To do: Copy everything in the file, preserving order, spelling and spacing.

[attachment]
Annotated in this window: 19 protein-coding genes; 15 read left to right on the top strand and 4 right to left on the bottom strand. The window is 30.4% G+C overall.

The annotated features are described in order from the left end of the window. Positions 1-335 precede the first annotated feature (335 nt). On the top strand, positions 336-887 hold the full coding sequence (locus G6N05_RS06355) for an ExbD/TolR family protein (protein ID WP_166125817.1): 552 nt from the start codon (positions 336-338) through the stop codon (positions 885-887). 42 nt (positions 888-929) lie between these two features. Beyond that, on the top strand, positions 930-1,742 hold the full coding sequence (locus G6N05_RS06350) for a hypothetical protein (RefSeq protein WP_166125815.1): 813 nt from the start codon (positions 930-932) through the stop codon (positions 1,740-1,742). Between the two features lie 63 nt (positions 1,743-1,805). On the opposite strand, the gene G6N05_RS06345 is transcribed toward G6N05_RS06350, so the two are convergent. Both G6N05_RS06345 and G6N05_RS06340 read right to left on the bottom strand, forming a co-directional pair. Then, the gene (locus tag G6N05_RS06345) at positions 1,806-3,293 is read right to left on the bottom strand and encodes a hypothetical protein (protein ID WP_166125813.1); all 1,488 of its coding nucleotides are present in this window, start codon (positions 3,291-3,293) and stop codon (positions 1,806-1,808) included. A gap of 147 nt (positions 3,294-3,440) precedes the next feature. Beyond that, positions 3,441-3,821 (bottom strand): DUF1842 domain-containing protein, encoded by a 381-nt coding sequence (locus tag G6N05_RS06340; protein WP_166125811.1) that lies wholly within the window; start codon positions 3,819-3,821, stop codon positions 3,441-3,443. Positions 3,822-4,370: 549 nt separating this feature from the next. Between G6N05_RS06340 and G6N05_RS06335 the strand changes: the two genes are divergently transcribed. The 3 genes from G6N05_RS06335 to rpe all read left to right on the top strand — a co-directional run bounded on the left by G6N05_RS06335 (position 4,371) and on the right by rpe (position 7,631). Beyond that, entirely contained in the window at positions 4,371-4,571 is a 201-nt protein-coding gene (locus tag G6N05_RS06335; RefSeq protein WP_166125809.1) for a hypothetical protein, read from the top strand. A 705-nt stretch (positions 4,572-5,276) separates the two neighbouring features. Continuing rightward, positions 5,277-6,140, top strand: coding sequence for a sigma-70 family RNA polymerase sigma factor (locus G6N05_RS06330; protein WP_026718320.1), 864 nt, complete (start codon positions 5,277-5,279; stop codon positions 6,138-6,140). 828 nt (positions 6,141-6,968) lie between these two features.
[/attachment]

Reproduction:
Annotated in this window: 19 protein-coding genes; 15 read left to right on the top strand and 4 right to left on the bottom strand. The window is 30.4% G+C overall.

The annotated features are described in order from the left end of the window. Positions 1-335 precede the first annotated feature (335 nt). On the top strand, positions 336-887 hold the full coding sequence (locus G6N05_RS06355) for an ExbD/TolR family protein (protein ID WP_166125817.1): 552 nt from the start codon (positions 336-338) through the stop codon (positions 885-887). 42 nt (positions 888-929) lie between these two features. Beyond that, on the top strand, positions 930-1,742 hold the full coding sequence (locus G6N05_RS06350) for a hypothetical protein (RefSeq protein WP_166125815.1): 813 nt from the start codon (positions 930-932) through the stop codon (positions 1,740-1,742). Between the two features lie 63 nt (positions 1,743-1,805). On the opposite strand, the gene G6N05_RS06345 is transcribed toward G6N05_RS06350, so the two are convergent. Both G6N05_RS06345 and G6N05_RS06340 read right to left on the bottom strand, forming a co-directional pair. Then, the gene (locus tag G6N05_RS06345) at positions 1,806-3,293 is read right to left on the bottom strand and encodes a hypothetical protein (protein ID WP_166125813.1); all 1,488 of its coding nucleotides are present in this window, start codon (positions 3,291-3,293) and stop codon (positions 1,806-1,808) included. A gap of 147 nt (positions 3,294-3,440) precedes the next feature. Beyond that, positions 3,441-3,821 (bottom strand): DUF1842 domain-containing protein, encoded by a 381-nt coding sequence (locus tag G6N05_RS06340; protein WP_166125811.1) that lies wholly within the window; start codon positions 3,819-3,821, stop codon positions 3,441-3,443. Positions 3,822-4,370: 549 nt separating this feature from the next. Between G6N05_RS06340 and G6N05_RS06335 the strand changes: the two genes are divergently transcribed. The 3 genes from G6N05_RS06335 to rpe all read left to right on the top strand — a co-directional run bounded on the left by G6N05_RS06335 (position 4,371) and on the right by rpe (position 7,631). Beyond that, entirely contained in the window at positions 4,371-4,571 is a 201-nt protein-coding gene (locus tag G6N05_RS06335; RefSeq protein WP_166125809.1) for a hypothetical protein, read from the top strand. A 705-nt stretch (positions 4,572-5,276) separates the two neighbouring features. Continuing rightward, positions 5,277-6,140, top strand: coding sequence for a sigma-70 family RNA polymerase sigma factor (locus G6N05_RS06330; protein WP_026718320.1), 864 nt, complete (start codon positions 5,277-5,279; stop codon positions 6,138-6,140). 828 nt (positions 6,141-6,968) lie between these two features.